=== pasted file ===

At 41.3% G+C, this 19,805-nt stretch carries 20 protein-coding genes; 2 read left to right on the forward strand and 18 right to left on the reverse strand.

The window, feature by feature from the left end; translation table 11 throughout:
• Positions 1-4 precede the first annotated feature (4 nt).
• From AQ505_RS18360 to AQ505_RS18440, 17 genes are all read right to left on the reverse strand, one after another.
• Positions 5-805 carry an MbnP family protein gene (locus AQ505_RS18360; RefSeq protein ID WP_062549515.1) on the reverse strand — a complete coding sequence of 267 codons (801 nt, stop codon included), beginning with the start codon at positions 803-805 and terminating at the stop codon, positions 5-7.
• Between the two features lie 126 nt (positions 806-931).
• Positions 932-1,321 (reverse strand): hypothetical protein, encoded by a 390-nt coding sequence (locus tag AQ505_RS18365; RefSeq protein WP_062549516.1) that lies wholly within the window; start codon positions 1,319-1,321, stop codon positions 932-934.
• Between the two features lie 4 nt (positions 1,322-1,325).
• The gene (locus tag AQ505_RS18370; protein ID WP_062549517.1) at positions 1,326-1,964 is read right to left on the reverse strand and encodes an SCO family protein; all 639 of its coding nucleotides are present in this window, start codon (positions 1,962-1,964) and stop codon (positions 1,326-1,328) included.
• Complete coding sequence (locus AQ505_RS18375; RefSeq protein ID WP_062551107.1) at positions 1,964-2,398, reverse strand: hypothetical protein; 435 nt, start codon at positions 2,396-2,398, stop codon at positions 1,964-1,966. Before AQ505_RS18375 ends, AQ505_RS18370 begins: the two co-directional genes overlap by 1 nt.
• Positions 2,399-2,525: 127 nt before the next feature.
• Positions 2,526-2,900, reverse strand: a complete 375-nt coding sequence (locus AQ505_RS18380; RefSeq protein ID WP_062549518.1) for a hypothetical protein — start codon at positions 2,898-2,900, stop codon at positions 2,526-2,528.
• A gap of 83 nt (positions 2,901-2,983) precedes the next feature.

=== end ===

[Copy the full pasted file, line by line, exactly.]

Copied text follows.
At 41.3% G+C, this 19,805-nt stretch carries 20 protein-coding genes; 2 read left to right on the forward strand and 18 right to left on the reverse strand.

The window, feature by feature from the left end; translation table 11 throughout:
• Positions 1-4 precede the first annotated feature (4 nt).
• From AQ505_RS18360 to AQ505_RS18440, 17 genes are all read right to left on the reverse strand, one after another.
• Positions 5-805 carry an MbnP family protein gene (locus AQ505_RS18360; RefSeq protein ID WP_062549515.1) on the reverse strand — a complete coding sequence of 267 codons (801 nt, stop codon included), beginning with the start codon at positions 803-805 and terminating at the stop codon, positions 5-7.
• Between the two features lie 126 nt (positions 806-931).
• Positions 932-1,321 (reverse strand): hypothetical protein, encoded by a 390-nt coding sequence (locus tag AQ505_RS18365; RefSeq protein WP_062549516.1) that lies wholly within the window; start codon positions 1,319-1,321, stop codon positions 932-934.
• Between the two features lie 4 nt (positions 1,322-1,325).
• The gene (locus tag AQ505_RS18370; protein ID WP_062549517.1) at positions 1,326-1,964 is read right to left on the reverse strand and encodes an SCO family protein; all 639 of its coding nucleotides are present in this window, start codon (positions 1,962-1,964) and stop codon (positions 1,326-1,328) included.
• Complete coding sequence (locus AQ505_RS18375; RefSeq protein ID WP_062551107.1) at positions 1,964-2,398, reverse strand: hypothetical protein; 435 nt, start codon at positions 2,396-2,398, stop codon at positions 1,964-1,966. Before AQ505_RS18375 ends, AQ505_RS18370 begins: the two co-directional genes overlap by 1 nt.
• Positions 2,399-2,525: 127 nt before the next feature.
• Positions 2,526-2,900, reverse strand: a complete 375-nt coding sequence (locus AQ505_RS18380; RefSeq protein ID WP_062549518.1) for a hypothetical protein — start codon at positions 2,898-2,900, stop codon at positions 2,526-2,528.
• A gap of 83 nt (positions 2,901-2,983) precedes the next feature.